BRUSSELS (Reuters) - Philips, LG Electronics, Samsung SDI and three other firms were fined a record 1.47 billion euros ($1.92 billion) by EU antitrust regulators for fixing prices of TV and monitor cathode-ray tubes for nearly a decade.
The European Commission slapped the biggest penalty, of 313.4 million euros, on Dutch-based Philips on Wednesday. LG Electronics came in second with a 295.6 million euro fine.
The EU competition authority fined Panasonic Corp 157.5 million euros, Samsung SDI 150.8 million euros, Toshiba Corp. 28 million euros, and French company Technicolor 38.6 million euros.
Two Panasonic joint ventures were also fined. Taiwanese firm Chunghwa Picture Tubes blew the whistle on the cartels in TV and computer monitors and escaped a fine.
The two cartels, one involving TVs and the other computer monitors, operated worldwide between 1996 and 2006, during which company executives discussed how to fix prices and share markets at “green meetings”, so-called because the events often ended with a round of golf.
“These cartels for cathode ray tubes are ‘textbook cartels’: they feature all the worst kinds of anti-competitive behavior that are strictly forbidden to companies doing business in Europe,” EU Competition Commissioner Joaquin Almunia said in a statement.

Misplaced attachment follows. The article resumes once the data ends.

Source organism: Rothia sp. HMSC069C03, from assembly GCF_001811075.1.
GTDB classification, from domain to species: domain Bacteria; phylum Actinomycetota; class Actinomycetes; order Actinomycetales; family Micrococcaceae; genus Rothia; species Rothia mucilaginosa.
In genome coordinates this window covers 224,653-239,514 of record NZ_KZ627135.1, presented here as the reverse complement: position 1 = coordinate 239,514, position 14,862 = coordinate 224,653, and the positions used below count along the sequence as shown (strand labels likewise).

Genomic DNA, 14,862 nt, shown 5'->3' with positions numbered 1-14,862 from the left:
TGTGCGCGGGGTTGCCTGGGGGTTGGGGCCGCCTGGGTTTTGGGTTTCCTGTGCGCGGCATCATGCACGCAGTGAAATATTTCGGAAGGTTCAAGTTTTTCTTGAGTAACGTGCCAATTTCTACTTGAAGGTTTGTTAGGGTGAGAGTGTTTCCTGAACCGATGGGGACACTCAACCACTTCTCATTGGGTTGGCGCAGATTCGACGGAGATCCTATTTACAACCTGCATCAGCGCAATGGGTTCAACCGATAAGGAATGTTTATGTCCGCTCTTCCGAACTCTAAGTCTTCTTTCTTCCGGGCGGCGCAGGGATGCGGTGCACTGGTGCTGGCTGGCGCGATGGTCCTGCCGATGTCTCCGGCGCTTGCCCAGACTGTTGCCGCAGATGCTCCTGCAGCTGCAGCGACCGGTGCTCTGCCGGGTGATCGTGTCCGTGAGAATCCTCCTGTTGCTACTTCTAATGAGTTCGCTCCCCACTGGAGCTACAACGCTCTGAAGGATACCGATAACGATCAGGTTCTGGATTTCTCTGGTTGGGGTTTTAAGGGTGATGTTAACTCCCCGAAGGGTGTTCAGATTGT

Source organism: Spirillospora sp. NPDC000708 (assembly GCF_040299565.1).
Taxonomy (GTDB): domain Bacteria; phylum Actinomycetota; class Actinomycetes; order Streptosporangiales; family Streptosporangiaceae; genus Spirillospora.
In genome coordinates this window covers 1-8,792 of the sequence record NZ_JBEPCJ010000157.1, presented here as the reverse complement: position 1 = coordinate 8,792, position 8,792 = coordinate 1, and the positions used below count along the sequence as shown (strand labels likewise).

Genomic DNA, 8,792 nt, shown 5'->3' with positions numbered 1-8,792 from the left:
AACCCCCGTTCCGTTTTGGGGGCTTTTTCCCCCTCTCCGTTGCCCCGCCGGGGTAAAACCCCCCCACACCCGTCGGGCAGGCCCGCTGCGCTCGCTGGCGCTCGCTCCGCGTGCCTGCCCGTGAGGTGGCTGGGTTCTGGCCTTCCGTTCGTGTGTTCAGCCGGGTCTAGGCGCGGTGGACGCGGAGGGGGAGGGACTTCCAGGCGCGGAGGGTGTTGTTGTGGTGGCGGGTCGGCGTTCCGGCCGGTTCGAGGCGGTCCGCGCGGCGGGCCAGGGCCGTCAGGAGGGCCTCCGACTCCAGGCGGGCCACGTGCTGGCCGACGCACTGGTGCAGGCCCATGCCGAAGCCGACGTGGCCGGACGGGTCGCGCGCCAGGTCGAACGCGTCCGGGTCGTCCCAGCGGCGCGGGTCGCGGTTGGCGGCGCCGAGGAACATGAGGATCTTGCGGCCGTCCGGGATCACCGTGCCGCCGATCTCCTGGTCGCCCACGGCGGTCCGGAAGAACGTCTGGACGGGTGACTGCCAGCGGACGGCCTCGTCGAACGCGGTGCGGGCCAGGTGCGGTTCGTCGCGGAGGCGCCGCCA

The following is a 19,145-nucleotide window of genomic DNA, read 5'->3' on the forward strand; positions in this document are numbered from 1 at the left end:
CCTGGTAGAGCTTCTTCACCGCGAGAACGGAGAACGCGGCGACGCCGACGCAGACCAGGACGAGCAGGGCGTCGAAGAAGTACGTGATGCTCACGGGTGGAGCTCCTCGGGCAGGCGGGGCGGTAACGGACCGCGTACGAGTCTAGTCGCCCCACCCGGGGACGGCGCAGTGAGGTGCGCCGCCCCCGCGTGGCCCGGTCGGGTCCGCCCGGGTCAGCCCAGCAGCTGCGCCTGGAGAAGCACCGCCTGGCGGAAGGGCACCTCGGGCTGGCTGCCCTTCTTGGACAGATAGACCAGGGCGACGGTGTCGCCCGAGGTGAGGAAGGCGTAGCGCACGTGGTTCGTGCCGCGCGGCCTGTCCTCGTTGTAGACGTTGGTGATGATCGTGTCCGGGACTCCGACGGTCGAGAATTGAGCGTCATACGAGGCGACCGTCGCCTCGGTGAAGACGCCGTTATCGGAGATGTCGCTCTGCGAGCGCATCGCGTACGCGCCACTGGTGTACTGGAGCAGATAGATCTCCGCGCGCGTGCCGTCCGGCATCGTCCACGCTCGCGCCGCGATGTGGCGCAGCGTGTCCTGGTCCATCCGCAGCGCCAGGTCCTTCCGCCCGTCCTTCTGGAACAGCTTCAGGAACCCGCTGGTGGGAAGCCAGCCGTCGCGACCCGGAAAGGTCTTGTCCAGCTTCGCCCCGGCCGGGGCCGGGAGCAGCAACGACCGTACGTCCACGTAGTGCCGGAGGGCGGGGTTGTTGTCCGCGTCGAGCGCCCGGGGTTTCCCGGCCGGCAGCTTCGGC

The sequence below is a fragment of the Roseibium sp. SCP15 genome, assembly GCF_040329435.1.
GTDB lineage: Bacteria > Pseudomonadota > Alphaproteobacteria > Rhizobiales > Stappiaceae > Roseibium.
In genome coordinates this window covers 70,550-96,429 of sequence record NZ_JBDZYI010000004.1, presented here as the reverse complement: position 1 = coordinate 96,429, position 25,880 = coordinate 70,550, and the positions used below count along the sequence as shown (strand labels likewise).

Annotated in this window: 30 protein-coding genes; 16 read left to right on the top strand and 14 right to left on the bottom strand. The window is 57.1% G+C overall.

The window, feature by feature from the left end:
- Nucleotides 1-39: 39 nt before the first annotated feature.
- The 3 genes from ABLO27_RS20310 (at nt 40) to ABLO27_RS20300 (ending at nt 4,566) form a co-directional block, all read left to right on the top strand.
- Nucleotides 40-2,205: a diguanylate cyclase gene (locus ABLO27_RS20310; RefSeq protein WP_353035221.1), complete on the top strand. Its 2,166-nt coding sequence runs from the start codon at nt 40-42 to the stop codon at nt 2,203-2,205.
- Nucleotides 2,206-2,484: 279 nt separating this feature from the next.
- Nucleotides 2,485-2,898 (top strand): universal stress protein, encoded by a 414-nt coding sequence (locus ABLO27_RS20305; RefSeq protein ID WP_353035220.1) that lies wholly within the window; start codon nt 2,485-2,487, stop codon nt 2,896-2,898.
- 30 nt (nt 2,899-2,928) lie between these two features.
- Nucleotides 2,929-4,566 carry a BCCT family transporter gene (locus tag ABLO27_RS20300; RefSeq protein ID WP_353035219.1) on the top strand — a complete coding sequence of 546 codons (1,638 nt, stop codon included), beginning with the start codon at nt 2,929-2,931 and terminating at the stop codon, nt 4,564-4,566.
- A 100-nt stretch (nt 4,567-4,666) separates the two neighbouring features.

He said the violations were especially harmful for consumers, as cathode ray tubes accounted for 50 to 70 percent of the price of a screen.
Cathode ray tubes have largely been replaced by more advanced display technologies such as liquid-crystal display (LCD), plasma display and organic light-emitting diodes.
The biggest fine prior to the cathode-ray tube cartel was 1.38 billion euros imposed on participants in a car glass cartel in 2008.
The Commission’s sanctions followed a total fine of 128.74 million euros levied last year against four producers of the glass used in cathode-ray tubes.
And Chunghwa Picture Tubes, Samsung Electronics, LG Display and three other LCD companies were penalized a total 648 million euros two years ago for taking part in a cartel.
($1 = 0.7642 euros)
Reporting by Foo Yun Chee; editing by Rex Merrifield